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Kevin Kersten's Analyst Insights  
 


InvestorsObserver
Options Analyst Writer
Kevin Kersten
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July 01, 2013 - What Should You Do When Markets Turn Flakey?

 

Interest rates are at historic lows as they have been for some time, and the Fed has effectively been printing money in order to keep the economy going. But with the market having seen an impressive rally this year, and with summer now upon us, market volumes are lighter and speculation rampant that the Federal Reserve is going to turn off the spigot on the free money.

So far, it seems like the Fed is managing to do Okay. If you were to give the Fed a grade like in Elementary school this handling is not an "A", but it is not an "F" either. The proper rating is somewhere in the middle—maybe "C+"? It sure would be nice if, 4.5 years since the bottom, the economy were stronger and employment were lower, so an "A" is out of the question. The economy is growing, however, and the stock market has recovered, so the Fed definitely doesn't deserve an "F."

With the market being shaky, what can investors do? Well, if the market goes down, it is best to simply be out of it. That can also come back to bite, though, if it continues higher. Certainly, it is a good time to be diversified.  Diversification is always one of the best portfolio insurance strategies there is. If the market goes down, defensive stocks are a good place to be. Stocks that make essentials like toilet paper, food, medicine and drugs are usually a safe place to go.

Food remains attractive with companies like General Mills (GIS), Kellogg's (K) and Campbell's Soup (CPB). Take a look at the Kellogg's (K), the maker of many breakfast cereals including the classic Kellogg's Corn Flakes. The stock is at 63.52 and has a beta of 0.49. Now we don't usually talk much about beta, but indicator of how much the stock generally moves relative to the market. For simplicity, lets round the beta up to 0.50. If the general stock market drops Kellogg's is likely to only drop half (0.50) as much. If the market drops 6% then Kellogg's should drop 3%.  The stock is expected to pull in earnings of $3.85 this year, up from $2.67 last year. The stock is expected to pay a quarterly dividend of $0.44 and carries a four STARS buys rating from S&P.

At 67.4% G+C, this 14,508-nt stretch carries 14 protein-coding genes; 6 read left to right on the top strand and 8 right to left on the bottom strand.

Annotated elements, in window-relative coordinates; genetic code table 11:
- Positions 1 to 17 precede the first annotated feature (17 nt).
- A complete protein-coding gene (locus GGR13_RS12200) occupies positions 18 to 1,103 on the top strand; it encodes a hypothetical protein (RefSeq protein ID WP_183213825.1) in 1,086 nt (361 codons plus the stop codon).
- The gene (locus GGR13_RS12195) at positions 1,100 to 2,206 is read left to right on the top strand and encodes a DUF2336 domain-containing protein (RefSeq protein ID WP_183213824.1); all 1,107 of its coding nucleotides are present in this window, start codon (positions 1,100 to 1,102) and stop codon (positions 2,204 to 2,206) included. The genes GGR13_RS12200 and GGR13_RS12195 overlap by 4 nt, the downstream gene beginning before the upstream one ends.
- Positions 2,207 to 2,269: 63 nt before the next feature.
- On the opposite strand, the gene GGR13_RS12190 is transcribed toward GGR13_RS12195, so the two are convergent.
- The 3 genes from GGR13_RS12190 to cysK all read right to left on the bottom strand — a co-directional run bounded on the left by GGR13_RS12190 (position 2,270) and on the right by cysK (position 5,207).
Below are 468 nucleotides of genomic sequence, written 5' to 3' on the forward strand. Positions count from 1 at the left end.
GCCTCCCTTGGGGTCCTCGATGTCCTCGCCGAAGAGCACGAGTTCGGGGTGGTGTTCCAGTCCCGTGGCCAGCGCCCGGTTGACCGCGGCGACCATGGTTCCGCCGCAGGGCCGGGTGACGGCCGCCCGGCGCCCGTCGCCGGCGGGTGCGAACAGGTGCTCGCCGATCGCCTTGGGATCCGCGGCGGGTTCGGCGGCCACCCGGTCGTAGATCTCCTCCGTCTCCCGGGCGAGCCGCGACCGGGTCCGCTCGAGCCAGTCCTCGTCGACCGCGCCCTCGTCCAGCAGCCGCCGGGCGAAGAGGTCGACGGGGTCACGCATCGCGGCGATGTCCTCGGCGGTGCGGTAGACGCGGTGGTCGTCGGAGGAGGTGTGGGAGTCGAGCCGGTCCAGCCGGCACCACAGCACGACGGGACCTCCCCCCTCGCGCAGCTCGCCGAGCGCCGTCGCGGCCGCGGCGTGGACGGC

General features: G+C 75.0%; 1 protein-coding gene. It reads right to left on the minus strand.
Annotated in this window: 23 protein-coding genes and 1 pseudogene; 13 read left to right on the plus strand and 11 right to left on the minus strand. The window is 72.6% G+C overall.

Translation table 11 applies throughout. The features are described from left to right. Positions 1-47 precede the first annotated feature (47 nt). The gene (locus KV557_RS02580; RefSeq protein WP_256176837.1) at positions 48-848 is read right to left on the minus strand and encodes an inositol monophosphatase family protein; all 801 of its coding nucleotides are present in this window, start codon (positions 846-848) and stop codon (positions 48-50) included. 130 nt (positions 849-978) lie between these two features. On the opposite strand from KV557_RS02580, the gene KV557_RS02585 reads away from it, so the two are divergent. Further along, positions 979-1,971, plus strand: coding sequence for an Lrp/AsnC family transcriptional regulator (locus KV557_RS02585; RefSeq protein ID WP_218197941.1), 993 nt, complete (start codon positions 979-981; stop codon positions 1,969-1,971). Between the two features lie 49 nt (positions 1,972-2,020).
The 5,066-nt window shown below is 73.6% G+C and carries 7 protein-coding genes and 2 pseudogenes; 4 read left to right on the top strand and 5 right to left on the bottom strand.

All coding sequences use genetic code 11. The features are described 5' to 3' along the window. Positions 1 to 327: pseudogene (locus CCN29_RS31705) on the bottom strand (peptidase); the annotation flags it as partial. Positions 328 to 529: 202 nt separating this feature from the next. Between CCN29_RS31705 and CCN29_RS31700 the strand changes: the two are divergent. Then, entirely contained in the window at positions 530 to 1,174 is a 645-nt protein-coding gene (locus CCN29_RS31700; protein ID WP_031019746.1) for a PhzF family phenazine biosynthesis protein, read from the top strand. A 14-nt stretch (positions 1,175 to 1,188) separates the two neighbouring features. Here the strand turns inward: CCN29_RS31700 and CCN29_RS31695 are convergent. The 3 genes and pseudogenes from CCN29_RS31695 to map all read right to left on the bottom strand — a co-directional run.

With the stock at $63.52, the December 2013 62.50 covered call has $3.10 bid. That means one can enter a covered call ($63.52-$3.10=$60.42 net debit) with 4.9% of downside protection, and a 3.4% simple assigned return over the 178 days the trade is active. Annualized (for comparison purposes only) that is a 7% return and the covered call also has a 2.9% dividend yield.  Given the stocks low beta, the 4.9% of downside protection will protect against a stock market move of almost twice as much (~9.8%). They usually say the market has to drop 10% to technically be in a correction, so this covered call downside protection should protect against almost any drop up to an official correction. If the market drops more, you will lose money, but it will be less money (4.9%) less than if you had just owned the stock.

Playing a covered call on a defensive stock is like putting the frosting on cornflakes. Warning: Here it comes. We all remember Frosted Flakes from when we were a kid. "…THEY'RE GRRREAT!" It is also great getting a little more from your investments in uncertain times. If one is expecting a major drop getting out is smart, but if your predictions for the market are a little "flakey," but lacking a serious drop getting "flakey" with your investments could be one way to go!

Chart courtessy of Stockcharts.com



 

 

Articles and other Content

Julian Close - Fedplay: Why the Market Falls When the Economy Improves

Michael Fowlkes - How to Take Advantage of Investor Panic

Bobby Raines - Falling Gold Prices Can Pay Big Returns

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